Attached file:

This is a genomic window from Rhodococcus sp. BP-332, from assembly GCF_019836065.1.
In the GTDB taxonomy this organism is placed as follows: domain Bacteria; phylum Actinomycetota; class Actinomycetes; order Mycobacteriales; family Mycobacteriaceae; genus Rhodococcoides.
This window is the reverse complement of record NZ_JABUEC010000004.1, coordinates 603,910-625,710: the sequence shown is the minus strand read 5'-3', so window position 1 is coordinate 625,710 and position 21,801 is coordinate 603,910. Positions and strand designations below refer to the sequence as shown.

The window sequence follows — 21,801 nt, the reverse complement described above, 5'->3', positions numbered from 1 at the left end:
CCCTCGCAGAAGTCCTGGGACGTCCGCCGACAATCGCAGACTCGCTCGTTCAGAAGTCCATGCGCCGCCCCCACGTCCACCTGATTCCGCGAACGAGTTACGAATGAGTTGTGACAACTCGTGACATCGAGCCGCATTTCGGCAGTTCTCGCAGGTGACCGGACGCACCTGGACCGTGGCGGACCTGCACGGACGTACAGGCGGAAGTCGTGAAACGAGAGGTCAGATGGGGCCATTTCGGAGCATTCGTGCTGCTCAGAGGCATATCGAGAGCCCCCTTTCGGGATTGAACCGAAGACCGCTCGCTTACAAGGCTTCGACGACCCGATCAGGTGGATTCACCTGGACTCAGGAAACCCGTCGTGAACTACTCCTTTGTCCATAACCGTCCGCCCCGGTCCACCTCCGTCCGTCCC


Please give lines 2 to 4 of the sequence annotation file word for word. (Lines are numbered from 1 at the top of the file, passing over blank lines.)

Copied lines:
In the GTDB taxonomy this organism is placed as follows: domain Bacteria; phylum Actinomycetota; class Actinomycetes; order Mycobacteriales; family Mycobacteriaceae; genus Rhodococcoides.
This window is the reverse complement of record NZ_JABUEC010000004.1, coordinates 603,910-625,710: the sequence shown is the minus strand read 5'-3', so window position 1 is coordinate 625,710 and position 21,801 is coordinate 603,910. Positions and strand designations below refer to the sequence as shown.

The window sequence follows — 21,801 nt, the reverse complement described above, 5'->3', positions numbered from 1 at the left end: